Future Sites: While there’s talk of the next Winter Classic match up being Washington-New York at New Yankee Stadium (good) or even a Washington-Pittsburgh game at Heinz Field (even better), it really should be an all-Canada affair next year. Here are my top three match ups I’d like to see on New Year’s Day 2011:

1) Montreal-Toronto:
French Canada vs. English Canada. The oldest, polarizing rivalry in the league, and probably all of hockey. Don Cherry in a maple-leaf patterned suit. What could be better than all of that?

2) Calgary-Edmonton: Okay, that’s not too bad, either. The Battle of Alberta. Lanny McDonald’s handlebar moustache vs. Gretzky’s 80s mullet. Don Cherry in a plaid parka. At least you’d have a younger crop of players for the Old-Timers Game.

3) Toronto-Ottawa:
The Battle of Ontario. Not as old of a rivalry as the other two, unless you count the period Ottawa was in the NHL in the 20s and 30s. Still, these two clubs had some great postseason battles in the early 00s.

TV Feature in Second Period Intermission:
A nice piece done on the 1980 U.S. Olympic Hockey Team. From now on, it’s going to be scary thinking anything done in the 80s was-GASP!-30 years ago. I mean, that was my childhood, how could it be so long ago? And how many millions of times have anyone else ever asked that in the span of human history?

Dan Carcillo:
No surprise that this guy was in the first fight in Winter Classic history. Brought over from the Phoenix Coyotes in a trade three years ago, he’s provided much of the grit for a team known for having plenty of it, as well as blood, sweat and maybe even a little plasma, just for kicks and giggles. He looks like a beat-up Ashton Kutcher. He’s also sporting a ‘stache in honor of the Broad Street Bullies, but he’s got a long way to go to match the one Dave “The Hammer” Schultz wore those days.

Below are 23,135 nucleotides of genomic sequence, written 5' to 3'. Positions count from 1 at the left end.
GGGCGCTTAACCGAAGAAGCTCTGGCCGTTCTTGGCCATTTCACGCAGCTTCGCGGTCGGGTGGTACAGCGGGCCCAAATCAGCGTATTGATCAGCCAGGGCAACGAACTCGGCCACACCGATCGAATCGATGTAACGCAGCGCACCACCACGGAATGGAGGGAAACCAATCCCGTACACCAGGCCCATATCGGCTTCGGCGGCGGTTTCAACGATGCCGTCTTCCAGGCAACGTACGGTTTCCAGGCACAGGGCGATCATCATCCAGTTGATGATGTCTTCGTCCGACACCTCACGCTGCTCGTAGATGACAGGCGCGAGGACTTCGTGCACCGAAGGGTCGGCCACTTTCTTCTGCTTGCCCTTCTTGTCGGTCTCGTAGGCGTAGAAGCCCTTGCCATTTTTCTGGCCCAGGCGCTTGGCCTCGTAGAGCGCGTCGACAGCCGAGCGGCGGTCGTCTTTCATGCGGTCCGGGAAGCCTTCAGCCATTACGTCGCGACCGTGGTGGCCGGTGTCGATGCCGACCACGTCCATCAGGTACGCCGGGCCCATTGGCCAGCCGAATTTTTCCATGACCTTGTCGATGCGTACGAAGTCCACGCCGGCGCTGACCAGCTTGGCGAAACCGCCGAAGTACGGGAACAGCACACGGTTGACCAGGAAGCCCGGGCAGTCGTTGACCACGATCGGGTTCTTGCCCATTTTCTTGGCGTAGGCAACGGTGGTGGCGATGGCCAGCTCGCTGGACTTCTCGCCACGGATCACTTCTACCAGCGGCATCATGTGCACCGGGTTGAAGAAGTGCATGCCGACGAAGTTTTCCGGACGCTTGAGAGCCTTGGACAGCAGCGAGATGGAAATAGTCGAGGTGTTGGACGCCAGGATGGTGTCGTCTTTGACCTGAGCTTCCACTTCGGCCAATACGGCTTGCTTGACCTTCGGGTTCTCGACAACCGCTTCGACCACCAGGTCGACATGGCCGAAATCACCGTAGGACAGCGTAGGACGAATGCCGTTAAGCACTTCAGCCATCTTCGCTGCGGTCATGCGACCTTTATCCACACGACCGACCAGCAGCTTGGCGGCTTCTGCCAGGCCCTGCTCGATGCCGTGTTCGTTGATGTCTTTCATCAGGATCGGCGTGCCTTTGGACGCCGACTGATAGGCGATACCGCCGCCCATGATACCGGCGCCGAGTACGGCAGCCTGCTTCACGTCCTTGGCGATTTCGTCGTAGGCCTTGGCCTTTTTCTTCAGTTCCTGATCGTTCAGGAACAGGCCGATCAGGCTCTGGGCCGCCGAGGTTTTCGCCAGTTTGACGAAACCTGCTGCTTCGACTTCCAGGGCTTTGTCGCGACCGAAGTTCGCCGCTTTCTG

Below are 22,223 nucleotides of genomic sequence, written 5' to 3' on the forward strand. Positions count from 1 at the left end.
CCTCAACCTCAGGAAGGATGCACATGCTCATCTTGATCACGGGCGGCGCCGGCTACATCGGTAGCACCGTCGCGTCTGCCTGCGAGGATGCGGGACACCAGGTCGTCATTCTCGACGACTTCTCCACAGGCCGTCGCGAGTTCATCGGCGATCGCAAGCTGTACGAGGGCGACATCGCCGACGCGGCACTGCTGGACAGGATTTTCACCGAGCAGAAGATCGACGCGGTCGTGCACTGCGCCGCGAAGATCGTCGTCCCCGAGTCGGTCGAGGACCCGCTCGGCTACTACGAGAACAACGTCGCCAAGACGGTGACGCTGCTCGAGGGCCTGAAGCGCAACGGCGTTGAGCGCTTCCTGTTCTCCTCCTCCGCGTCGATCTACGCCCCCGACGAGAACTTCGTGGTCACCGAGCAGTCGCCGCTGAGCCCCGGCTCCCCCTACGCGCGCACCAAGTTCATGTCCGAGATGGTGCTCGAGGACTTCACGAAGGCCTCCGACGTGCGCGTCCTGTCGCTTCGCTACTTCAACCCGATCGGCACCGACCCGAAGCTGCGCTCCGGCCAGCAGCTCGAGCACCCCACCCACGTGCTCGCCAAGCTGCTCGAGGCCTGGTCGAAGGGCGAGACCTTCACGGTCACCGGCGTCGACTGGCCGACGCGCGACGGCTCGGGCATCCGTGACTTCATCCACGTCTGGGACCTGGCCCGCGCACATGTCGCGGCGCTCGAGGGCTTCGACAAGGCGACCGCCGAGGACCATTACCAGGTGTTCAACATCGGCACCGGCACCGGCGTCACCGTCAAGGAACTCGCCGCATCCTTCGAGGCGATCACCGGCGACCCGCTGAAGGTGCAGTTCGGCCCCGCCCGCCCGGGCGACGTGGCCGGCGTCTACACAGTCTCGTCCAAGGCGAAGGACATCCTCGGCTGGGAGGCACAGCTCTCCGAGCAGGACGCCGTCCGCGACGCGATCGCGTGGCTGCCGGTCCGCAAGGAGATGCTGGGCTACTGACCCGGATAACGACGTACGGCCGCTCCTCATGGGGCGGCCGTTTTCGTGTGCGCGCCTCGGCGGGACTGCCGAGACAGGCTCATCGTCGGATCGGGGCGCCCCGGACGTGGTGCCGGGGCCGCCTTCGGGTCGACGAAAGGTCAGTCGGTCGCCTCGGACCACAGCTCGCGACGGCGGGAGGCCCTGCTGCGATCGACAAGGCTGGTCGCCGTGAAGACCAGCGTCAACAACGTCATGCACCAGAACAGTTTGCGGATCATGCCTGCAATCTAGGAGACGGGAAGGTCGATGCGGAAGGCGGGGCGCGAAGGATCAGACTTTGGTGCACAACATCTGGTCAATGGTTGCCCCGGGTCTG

Sweet Caroline:
The coolest Neil Diamond song out there, which is really wacky to say. A standard at Boston sporting events, alongside “Dirty Water” by the Standells which is usually played following a home victory. Nice touch seeing Denis Leary and Lenny Clarke, big-time Boston sports fans and of course, both from the TV show “Rescue Me”, alongside some Boston PD and FD leading the crowd in song. Perhaps this inspired what happened in my next observation. . .

Mark Recchi: The man who tied the game with just over two minutes left in regulation made a name for himself during his 21-year career with most of that time spent with the Flyers. From 1991-95 and 1998-04, he played with the Flyers and set the club record for most points in a season with 123 in 1992-93. Seems only fitting that one of the few current players for either team has played both sides of this brutal rivalry.

Final Thoughts: Though I’ve never played hockey-outdoors, indoors, whatever-I can certainly appreciate for what must be a unique feel for playing this game outdoors. Just pushing the puck along some wide pond, playing keep-away with the other kids, doing this day after day and even night after night. There’s something magical here, and it should be done every year during this magical time of the season.